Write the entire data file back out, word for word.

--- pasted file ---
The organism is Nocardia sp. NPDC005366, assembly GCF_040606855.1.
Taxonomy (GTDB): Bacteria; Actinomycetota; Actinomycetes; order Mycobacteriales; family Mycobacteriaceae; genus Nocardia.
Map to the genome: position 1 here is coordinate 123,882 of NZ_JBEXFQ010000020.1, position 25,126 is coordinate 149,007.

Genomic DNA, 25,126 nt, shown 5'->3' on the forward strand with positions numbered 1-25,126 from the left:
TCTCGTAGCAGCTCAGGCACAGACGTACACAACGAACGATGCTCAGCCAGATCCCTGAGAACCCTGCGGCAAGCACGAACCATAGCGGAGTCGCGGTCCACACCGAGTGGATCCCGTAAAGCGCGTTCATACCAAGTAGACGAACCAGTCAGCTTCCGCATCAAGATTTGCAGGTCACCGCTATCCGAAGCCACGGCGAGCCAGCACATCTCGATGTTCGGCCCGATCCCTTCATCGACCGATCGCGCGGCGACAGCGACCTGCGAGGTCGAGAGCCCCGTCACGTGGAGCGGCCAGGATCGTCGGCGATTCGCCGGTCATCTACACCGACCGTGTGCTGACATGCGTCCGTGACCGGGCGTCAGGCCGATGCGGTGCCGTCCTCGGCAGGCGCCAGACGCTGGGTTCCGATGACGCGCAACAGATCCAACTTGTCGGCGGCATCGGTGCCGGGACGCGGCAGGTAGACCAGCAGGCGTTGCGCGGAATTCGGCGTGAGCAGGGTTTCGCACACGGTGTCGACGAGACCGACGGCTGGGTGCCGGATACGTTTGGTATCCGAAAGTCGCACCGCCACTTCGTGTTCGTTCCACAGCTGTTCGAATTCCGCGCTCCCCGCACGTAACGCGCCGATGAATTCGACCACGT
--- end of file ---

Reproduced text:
The organism is Nocardia sp. NPDC005366, assembly GCF_040606855.1.
Taxonomy (GTDB): Bacteria; Actinomycetota; Actinomycetes; order Mycobacteriales; family Mycobacteriaceae; genus Nocardia.
Map to the genome: position 1 here is coordinate 123,882 of NZ_JBEXFQ010000020.1, position 25,126 is coordinate 149,007.

Genomic DNA, 25,126 nt, shown 5'->3' on the forward strand with positions numbered 1-25,126 from the left:
TCTCGTAGCAGCTCAGGCACAGACGTACACAACGAACGATGCTCAGCCAGATCCCTGAGAACCCTGCGGCAAGCACGAACCATAGCGGAGTCGCGGTCCACACCGAGTGGATCCCGTAAAGCGCGTTCATACCAAGTAGACGAACCAGTCAGCTTCCGCATCAAGATTTGCAGGTCACCGCTATCCGAAGCCACGGCGAGCCAGCACATCTCGATGTTCGGCCCGATCCCTTCATCGACCGATCGCGCGGCGACAGCGACCTGCGAGGTCGAGAGCCCCGTCACGTGGAGCGGCCAGGATCGTCGGCGATTCGCCGGTCATCTACACCGACCGTGTGCTGACATGCGTCCGTGACCGGGCGTCAGGCCGATGCGGTGCCGTCCTCGGCAGGCGCCAGACGCTGGGTTCCGATGACGCGCAACAGATCCAACTTGTCGGCGGCATCGGTGCCGGGACGCGGCAGGTAGACCAGCAGGCGTTGCGCGGAATTCGGCGTGAGCAGGGTTTCGCACACGGTGTCGACGAGACCGACGGCTGGGTGCCGGATACGTTTGGTATCCGAAAGTCGCACCGCCACTTCGTGTTCGTTCCACAGCTGTTCGAATTCCGCGCTCCCCGCACGTAACGCGCCGATGAATTCGACCACGT